Girls' Education Under Attack in Northwestern Pakistan

Last week, the United Nations Educational, Scientific and Cultural Organization (UNESCO) released their “Education under Attack” report, in which they have experts discuss the incidence of politically and ideologically motivated attacks on teachers, students and school buildings throughout the world. The report includes both a case study and a country report on Pakistan, both of which paint a stark picture of the impact of the Taliban on education in northwestern Pakistan.

Young girls and men queue separately for cooked rations in Jalala camp, Pakistan, 17 May 2009. Copyright Amnesty International

Young girls and men queue separately for cooked rations in Jalala camp, Pakistan, 17 May 2009. Copyright UNHCR/H. Caux

The report tells us that between 2007 and March 2009, 108 schools were fully destroyed, an additional 64 were partially damaged, and 40,000 children, including 23,000 girls, were deprived of their education. This is occurring in the context of a ruthless campaign by the Taliban against girls’ education, which is part of a larger campaign to impose their strict social rules and norms on the people of Northwestern Pakistan. As UNESCO’s report clearly states, “The Taliban in Swat Valley, Pakistan, left no ambiguity about their intent to target girls’ education.”

As the Pakistani military celebrates the recent capture of several key Taliban leaders, it is important to remember the impact of the conflict between Taliban armed groups and the Pakistani military in the region on civilians. Clearly, the Taliban have been the cause of countless human rights abuses against civilians, including attacks on education. But any government military strategy aimed at countering the Taliban must place human rights concerns at the forefront.

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11 thoughts on “Girls' Education Under Attack in Northwestern Pakistan

  1. I have grave concerns about President Obama considering doing business with the Taliban for this very reason.

  2. Wow, this is 2010, not the Stone Ages. If thost Taliban men were educated at all, they might prefer having rich, intellectual discussions with their wives who could also be working and contributing to the family's financial growth. It doesn't sound like these men are very educated themselves.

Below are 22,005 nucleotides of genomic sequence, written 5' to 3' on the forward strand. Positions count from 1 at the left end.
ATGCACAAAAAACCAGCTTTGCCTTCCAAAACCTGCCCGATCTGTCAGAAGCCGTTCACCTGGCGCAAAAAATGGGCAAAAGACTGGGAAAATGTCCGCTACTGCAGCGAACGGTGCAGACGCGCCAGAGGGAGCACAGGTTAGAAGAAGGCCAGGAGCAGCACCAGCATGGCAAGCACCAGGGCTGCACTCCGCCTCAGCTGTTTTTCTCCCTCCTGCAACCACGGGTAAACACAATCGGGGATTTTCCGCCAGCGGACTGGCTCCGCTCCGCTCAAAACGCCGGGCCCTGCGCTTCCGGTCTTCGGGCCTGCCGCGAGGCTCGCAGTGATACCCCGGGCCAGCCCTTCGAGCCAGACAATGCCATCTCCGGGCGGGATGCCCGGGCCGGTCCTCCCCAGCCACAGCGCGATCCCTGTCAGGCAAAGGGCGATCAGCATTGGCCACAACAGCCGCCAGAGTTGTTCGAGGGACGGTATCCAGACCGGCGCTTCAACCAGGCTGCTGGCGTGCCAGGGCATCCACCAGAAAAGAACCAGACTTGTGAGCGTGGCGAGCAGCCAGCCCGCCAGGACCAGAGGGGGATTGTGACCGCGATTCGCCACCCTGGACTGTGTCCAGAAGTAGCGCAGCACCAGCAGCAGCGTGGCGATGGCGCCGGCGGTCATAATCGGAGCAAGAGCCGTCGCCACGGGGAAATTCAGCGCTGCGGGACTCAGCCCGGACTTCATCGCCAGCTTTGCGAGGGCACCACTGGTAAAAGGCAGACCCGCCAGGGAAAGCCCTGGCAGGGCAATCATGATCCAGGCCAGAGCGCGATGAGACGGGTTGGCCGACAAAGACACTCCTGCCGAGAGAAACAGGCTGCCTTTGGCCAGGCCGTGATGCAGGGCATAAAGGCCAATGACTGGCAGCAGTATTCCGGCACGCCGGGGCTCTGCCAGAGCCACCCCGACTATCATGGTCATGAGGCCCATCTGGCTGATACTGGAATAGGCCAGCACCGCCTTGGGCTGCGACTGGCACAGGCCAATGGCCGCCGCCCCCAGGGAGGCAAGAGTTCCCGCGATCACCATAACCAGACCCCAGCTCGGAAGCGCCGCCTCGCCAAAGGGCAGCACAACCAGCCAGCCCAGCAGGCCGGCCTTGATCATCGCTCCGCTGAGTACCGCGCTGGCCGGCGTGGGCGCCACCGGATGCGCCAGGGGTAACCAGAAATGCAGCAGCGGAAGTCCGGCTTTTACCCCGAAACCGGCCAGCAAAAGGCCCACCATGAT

3. I have grave concerns about President Obama considering doing business with the Taliban for this very reason.

  4. Wow, this is 2010, not the Stone Ages. If thost Taliban men were educated at all, they might prefer having rich, intellectual discussions with their wives who could also be working and contributing to the family’s financial growth. It doesn’t sound like these men are very educated themselves.

  5. They do this to keep people ignorant. Keep the people ignorant and they won't struggle toward change. If you put your thumb on a thing and it struggles – it can wriggle out.

  6. They do this to keep people ignorant. Keep the people ignorant and they won’t struggle toward change. If you put your thumb on a thing and it struggles – it can wriggle out.

  7. the problem is, they ARE educated men with an archaic mindset. they just learn from family example over generations of beating, abusing, their wives and children. the hate has to stop.

  8. the problem is, they ARE educated men with an archaic mindset. they just learn from family example over generations of beating, abusing, their wives and children. the hate has to stop.

  9. Pingback: Wrong Strategy? Pakistan Not Smart to Hit Civilians | Human Rights Now - Amnesty International USA Blog

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  11. well of course….in order to keep power you have to keep the masses uneducated so that they don't understand or know what's happening and don't have the intellectual means to stand against you. this is very sad.I hope something can be done to stop this.